I remember the first time I heard this phrase – I was in fourth grade and one of the older classes in my school put on a play that in retrospect was completely ridiculous and silly, but I wasn’t quite as critical when I was 9. It was a series of scenes designed to exemplify the law of GIGO: garbage in / garbage out. The scenes got more obvious until they finally explained the whole thing in a terrible song & dance number at the end so even the slow kids could get it (I didn’t get it myself until I heard the song).
So what have I learned since then? Well I found it’s like gravity – once you notice it, you see it working everywhere. It’s easy to think of computers as magic; a big nebulous black box that does stuff way too complicated to explain. That’s only partially true, of course… yes it’s too much to explain quickly, but computers are nowhere near smart enough to correct sloppiness, muddy thinking or poor planning. This to me is the big lesson if GIGO.
Organization is what it comes down to for me. Programmers and database guys learn real early on that there’s a big difference between throwing your ideas together and a carefully planned approach. More average users are starting to discover the same laws – people with years of emails are starting to notice that old messages are getting harder to find. Anyone who’s been online for long will know the frustration of trying to find that bookmark they know they have, only it’s lost in the mish-mash of poorly organized folders.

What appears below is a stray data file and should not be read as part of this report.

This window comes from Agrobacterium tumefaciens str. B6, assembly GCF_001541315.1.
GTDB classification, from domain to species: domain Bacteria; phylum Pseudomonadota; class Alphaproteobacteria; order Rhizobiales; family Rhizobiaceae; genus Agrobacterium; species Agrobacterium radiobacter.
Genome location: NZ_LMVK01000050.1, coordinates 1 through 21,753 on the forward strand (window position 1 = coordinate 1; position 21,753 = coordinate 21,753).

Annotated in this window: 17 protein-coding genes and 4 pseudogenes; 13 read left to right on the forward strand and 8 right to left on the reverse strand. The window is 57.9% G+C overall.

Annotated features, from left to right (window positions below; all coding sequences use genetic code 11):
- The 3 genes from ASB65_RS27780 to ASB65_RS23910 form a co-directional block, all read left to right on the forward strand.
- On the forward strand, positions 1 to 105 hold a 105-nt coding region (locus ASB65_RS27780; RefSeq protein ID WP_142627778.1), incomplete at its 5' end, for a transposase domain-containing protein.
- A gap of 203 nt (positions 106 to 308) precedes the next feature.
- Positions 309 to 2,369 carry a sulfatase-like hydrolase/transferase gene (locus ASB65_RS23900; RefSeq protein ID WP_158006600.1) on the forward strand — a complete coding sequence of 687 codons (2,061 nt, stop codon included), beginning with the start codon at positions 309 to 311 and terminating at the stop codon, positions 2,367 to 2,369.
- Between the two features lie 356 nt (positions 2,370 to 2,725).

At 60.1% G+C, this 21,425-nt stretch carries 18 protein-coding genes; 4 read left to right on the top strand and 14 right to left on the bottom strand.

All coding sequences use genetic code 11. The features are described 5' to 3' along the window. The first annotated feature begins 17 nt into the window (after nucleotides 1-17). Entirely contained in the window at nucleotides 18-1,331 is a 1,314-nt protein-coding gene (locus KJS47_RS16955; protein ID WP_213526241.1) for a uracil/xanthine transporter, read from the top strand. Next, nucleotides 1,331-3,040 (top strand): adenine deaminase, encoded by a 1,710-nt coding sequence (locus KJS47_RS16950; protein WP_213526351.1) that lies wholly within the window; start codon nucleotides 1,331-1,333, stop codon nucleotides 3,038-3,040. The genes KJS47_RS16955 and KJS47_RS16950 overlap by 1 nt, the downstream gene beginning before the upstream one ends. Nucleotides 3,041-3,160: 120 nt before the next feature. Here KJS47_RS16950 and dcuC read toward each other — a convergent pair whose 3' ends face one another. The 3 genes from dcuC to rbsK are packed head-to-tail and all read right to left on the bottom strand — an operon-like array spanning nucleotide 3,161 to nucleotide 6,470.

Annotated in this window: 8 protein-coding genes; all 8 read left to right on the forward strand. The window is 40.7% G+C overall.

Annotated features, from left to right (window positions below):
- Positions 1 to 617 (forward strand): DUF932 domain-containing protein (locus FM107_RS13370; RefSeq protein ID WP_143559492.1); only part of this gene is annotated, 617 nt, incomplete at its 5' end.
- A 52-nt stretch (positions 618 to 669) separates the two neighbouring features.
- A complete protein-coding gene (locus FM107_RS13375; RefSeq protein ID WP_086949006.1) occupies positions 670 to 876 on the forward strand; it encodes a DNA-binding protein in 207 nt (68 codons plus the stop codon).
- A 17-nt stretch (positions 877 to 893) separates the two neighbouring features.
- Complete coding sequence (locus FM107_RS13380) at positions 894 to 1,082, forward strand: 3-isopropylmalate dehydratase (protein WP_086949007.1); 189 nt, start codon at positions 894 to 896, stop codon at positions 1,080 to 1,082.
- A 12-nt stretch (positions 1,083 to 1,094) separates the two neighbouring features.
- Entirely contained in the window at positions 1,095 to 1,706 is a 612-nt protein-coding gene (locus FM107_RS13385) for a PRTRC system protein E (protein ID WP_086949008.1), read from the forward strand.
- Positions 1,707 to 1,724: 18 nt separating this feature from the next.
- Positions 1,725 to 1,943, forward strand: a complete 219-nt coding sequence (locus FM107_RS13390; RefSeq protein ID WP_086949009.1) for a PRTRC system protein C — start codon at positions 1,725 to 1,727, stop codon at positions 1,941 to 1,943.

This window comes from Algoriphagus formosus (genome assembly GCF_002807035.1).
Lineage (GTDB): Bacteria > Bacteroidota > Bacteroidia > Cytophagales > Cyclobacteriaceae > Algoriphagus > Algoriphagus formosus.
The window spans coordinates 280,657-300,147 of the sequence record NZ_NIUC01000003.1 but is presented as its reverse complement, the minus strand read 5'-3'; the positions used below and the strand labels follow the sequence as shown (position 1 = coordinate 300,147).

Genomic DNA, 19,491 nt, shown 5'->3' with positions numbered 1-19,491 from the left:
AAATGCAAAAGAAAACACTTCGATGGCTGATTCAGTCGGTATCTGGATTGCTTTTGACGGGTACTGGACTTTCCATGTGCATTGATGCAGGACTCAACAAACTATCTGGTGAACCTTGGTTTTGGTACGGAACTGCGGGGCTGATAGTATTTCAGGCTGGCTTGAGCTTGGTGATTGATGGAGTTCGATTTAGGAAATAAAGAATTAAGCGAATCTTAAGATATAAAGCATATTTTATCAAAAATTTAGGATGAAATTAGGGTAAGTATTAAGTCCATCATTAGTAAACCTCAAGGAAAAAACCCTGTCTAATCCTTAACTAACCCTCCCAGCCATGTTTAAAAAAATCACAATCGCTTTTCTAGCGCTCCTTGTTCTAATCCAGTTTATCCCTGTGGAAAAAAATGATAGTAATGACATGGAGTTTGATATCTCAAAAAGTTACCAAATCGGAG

So what’s my point? As we trundle on towards an increasingly digital world, the laws of GIGO will eventually catch up to everyone. I could have titled this ‘gigo – not just for nerds anymore’. More and more companies are storing all their critical information in databases large and small, but how many users are being taught how to cultivate the data? Every database administrator knows of the prevalence of junk data in systems as they age, and it’s a real problem. Everyone who uses a computer should learn how to clean up after themselves and ensure they are conscientious about their information.
Think of your computer or database as a finicky car, and the data is the fuel. Make sure it’s pure, and you’ll get great performance and avoid a lot of breakdowns.
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